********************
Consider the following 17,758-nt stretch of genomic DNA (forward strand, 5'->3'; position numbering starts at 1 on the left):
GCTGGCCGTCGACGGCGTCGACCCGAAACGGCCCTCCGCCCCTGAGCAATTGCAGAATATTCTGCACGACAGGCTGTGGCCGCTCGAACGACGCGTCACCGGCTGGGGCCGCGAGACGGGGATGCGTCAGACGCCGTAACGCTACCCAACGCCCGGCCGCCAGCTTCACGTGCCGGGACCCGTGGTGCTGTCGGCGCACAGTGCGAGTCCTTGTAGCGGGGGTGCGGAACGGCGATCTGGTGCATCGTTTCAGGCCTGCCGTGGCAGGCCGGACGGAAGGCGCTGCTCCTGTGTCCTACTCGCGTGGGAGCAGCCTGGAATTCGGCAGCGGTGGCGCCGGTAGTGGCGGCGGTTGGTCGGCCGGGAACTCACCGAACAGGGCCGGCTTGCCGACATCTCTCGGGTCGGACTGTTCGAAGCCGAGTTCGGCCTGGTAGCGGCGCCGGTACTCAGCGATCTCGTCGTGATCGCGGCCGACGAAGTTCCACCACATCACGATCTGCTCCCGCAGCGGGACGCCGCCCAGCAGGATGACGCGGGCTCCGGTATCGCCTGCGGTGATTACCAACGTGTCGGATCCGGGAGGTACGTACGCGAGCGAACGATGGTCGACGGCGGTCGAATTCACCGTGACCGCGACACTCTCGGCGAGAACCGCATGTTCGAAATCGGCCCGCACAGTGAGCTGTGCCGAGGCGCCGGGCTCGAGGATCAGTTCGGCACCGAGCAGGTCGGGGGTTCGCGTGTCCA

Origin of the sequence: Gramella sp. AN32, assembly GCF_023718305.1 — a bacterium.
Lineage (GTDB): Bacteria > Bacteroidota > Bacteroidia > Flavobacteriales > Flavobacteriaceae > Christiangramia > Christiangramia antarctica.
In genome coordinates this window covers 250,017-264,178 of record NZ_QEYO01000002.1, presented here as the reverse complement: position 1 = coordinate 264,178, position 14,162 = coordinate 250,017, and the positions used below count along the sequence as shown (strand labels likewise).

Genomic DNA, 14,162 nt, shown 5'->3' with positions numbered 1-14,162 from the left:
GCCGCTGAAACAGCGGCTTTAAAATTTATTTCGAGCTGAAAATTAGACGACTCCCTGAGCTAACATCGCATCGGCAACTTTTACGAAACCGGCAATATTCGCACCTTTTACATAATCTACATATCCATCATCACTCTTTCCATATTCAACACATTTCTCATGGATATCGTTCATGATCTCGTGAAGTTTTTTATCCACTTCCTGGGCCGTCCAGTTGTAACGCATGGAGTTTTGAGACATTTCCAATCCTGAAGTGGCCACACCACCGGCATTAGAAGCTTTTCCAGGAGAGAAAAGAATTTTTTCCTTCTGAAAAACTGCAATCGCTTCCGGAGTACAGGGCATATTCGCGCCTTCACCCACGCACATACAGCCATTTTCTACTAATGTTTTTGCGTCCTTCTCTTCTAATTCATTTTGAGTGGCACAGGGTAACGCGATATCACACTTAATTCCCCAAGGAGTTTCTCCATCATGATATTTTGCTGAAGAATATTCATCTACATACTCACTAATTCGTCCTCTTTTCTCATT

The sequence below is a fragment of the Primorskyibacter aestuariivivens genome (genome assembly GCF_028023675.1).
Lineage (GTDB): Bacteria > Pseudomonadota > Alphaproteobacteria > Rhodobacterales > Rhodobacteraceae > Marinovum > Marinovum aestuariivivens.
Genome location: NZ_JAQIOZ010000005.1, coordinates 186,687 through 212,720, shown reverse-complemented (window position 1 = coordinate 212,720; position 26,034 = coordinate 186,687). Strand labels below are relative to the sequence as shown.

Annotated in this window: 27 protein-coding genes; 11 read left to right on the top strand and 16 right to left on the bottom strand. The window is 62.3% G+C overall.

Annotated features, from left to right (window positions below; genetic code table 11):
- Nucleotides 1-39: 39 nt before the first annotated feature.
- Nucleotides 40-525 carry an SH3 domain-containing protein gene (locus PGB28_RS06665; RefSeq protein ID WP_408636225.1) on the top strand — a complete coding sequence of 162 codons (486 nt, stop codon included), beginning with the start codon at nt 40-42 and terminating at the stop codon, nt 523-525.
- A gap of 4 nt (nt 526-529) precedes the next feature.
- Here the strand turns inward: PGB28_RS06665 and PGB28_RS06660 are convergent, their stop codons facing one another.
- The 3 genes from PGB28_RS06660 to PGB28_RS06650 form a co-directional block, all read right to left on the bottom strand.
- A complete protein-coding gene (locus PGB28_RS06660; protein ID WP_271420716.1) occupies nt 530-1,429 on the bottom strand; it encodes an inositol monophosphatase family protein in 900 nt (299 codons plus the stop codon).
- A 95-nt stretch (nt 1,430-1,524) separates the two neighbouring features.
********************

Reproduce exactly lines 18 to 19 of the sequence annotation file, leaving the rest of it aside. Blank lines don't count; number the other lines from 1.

- A complete protein-coding gene (locus PGB28_RS06660; protein ID WP_271420716.1) occupies nt 530-1,429 on the bottom strand; it encodes an inositol monophosphatase family protein in 900 nt (299 codons plus the stop codon).
- A 95-nt stretch (nt 1,430-1,524) separates the two neighbouring features.